The Latin text is taken from Mosaicarum et romanarum legum collatio. edited by Rev. M. Hyamson (Oxford University Press, London, 1913) p. 83. The translation by Louis Crompton in his Homosexuality and Civilization, (Harvard, 2003) p. 134.

Gold solidus of Valentinian II minted Trier 388/392. On the reverse, Victory stands between Valentinian and Theodosius
The Emperors Valentinian, Theodosius and Arcadius to Orientius, Vicar of the city of Rome. We will not suffer, dearest and most beloved Orientius, that the city of Rome, the mother of all the virtues, should be polluted any longer by the poison of shameful effeminacy, and that the rustic strength of our ancient Founders now enfeebled by a people weakened by such effeminacy should cast a reproach both on the age of those Founders and the present Empire.[11] Therefore your praiseworthy skill will punish all those whose criminal practice it is to condemn the male body to the submissiveness appropriate to the opposite sex (being in nothing different from women), and having seized them—as the enormity of their crime demands—and dragged them forth from the (shameful to say) male brothels, will purge them with avenging flames in the sight of the people, so that they will understand that the lodging of the male soul must be sacrosanct nor without incurring the severest penalty shall they shamefully renounce their own sex.[12] Issued the 14th of May in the Hall of Minerva.
Gold solidi of the emperors in the east Theodosius I and his son Arcadius, minted at Contantinople 388/392
Impp. Valentinianus Theodosius et Arcadius Auggg. ad Orientium uicarium urbis Romae. Non patimur urbem Romam uirtutum omnium matrem diutius effeminate in uiro pudoris concaminatione foedari et agreste illud a priscis conditoribus robur fracta molliter plebe tenuatum conuicium saeculis uel conditorum inrogare uel principum, Orienti k[arissime] ac iuc[undissime] nobis, laudanda igitur experiential tua omnes, quibus flagiti usus est uirile corpus muliebriter constitutum alieni sexus damnare patientia nihilque discretum habere cum feminis, occupatos, ut flagitii poscit inmanitas, atque omnibus eductos, pudet dicere, uirorum lupanaribus spectante populo flammae uindicibus expiabit, ut uniuersi intellegant sacrosanctum cunctis esse debere hospitium uirilis animae nec sine summon supplicio alienum expetisse sexum qui suum turpiter perdidisset. Prop. pr. id. Maias Romae inatrio Mineruae.  
A Christian mob sacks the Serapeum in Alexandria and burns its library in 391 with imperial encouragement, as depicted in the film Agora (2009): an example of Theodosius I's onslaught on pagan culture, of which Greek love was another victim

 

The Theodosian Code, 438

The Codex Theodosianus (Theodosian Code) issued by the co-emperors Theodosius II and Valentinian III, was a compilation of the laws was issued by the Christian emperors, ie. since 312. It was published on 15 February 438, came into force on 1 January 439, and remained so until superseded by the first version of the Code of Justinian in April 529.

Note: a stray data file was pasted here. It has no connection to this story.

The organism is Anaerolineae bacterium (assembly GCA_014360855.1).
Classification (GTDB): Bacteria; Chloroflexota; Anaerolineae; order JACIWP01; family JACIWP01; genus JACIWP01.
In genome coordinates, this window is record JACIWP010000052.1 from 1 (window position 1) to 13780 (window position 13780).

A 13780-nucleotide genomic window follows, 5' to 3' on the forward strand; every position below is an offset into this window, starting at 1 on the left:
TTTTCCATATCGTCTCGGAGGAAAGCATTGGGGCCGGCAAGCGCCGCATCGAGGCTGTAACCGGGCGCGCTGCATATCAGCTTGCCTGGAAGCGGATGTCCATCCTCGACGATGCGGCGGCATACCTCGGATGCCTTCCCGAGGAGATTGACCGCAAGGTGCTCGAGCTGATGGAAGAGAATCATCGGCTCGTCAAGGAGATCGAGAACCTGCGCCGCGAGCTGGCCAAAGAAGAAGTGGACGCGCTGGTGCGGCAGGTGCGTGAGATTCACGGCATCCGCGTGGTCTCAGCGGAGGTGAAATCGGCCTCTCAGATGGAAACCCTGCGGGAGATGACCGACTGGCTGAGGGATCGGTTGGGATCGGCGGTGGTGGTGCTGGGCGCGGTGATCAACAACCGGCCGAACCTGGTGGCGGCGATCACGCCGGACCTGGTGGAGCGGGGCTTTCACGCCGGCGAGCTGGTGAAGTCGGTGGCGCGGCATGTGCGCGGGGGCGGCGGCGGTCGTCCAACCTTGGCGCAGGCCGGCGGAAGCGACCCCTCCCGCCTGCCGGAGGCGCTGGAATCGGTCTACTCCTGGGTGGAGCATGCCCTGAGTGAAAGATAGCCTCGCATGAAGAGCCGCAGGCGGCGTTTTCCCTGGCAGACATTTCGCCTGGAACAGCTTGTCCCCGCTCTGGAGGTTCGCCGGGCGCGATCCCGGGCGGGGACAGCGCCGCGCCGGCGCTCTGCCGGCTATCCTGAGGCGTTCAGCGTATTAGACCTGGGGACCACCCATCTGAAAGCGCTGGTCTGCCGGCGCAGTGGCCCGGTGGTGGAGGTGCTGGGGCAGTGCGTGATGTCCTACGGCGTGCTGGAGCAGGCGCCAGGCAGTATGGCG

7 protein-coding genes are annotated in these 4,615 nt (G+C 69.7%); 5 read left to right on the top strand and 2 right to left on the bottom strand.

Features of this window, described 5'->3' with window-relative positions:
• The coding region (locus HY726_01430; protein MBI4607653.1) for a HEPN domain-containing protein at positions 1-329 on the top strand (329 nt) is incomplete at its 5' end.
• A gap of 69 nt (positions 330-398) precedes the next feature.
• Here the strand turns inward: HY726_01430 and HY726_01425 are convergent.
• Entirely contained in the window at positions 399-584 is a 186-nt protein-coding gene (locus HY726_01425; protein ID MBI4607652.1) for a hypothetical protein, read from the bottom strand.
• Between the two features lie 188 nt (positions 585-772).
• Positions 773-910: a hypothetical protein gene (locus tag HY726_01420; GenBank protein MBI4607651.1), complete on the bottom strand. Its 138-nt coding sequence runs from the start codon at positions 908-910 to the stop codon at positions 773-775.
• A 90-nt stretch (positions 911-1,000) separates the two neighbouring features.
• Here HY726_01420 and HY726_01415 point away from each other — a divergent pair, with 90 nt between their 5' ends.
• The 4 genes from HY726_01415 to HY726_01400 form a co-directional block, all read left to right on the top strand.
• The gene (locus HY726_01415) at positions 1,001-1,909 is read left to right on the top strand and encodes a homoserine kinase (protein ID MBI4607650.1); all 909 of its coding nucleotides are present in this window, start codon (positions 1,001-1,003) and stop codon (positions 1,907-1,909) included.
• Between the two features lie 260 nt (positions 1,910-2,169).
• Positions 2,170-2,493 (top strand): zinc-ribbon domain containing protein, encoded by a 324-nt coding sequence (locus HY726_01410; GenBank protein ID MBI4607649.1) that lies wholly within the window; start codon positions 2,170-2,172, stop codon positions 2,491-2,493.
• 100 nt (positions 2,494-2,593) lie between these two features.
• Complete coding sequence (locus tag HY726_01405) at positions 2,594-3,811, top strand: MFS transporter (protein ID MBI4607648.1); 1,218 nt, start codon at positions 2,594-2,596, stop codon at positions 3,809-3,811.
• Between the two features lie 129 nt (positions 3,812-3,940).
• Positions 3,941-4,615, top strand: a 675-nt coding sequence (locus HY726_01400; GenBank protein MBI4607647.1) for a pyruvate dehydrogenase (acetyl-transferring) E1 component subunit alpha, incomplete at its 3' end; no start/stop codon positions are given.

Both the foregoing laws repressive of Greek love were included in the ninth book’s title 7 “On the Julian Law on Adultery” (the law in question being one originally instituted in 17 BC, but hitherto having nothing to do with homosexual acts). However, the version included of The Edict of Valentinian II, Theodosius I and Arcadius was amended and very much shortened, and is reproduced here because it was different and superseded the old version. As will be seen, the effective difference was that, by omitting any reference to prostitution, it clearly and unambiguously condemned all passive males to death by burning.

The Latin text is from Theodor Mommsen (editor), Theodosiani libri XVI cum constitutionibus Sirmondianis et leges Novellae ad Theodosianum pertinentes, (Berlin, 1905). The translation is by Clyde Pharr in  The Theodosian Code and Novels and the Sirmondian Constitutions, a Translation with a Commentary, Glossary and Bibliography (Princeton University Press, 1952) p. 321-2.

Ninth Book: 7: On the Julian Law on Adultery

3. Emperors Constantius and Constans Augustuses to the People.

Liber Nonus: 7. Ad legem iuliam de adulteriis

3. Impp. constantius et constans aa. ad populum.

   [This is the earlier of the two identical versions of this law. Its text has already been given above,
   so is not repeated here]

6. The same Augustuses [Valentinian, Theodosius, and Arcadius] to Orientius, Vicar of the City of Rome.

All persons who have the shameful custom of condemning a man's body, acting the part of a woman's, to the sufferance of an alien sex (for they appear not to be different from women), shall expiate a crime of this kind in avenging flames in the sight of the people.

Posted in the Forum of Trajan on the eighth day before the ides of August in the year of the fourth consulship of Valentinian Augustus and the consulship of Neoterius. - August 6, 390. This law does not require interpretation.

6. Iidem aaa. [valent., theodos. et arcad.] orientio vicario urbis romae.

omnes, quibus flagitii usus est, virile corpus muliebriter constitutum alieni sexus damnare patientia (nihil enim discretum videntur habere cum feminis), huius modi scelus spectante populo flammis vindicibus expiabunt.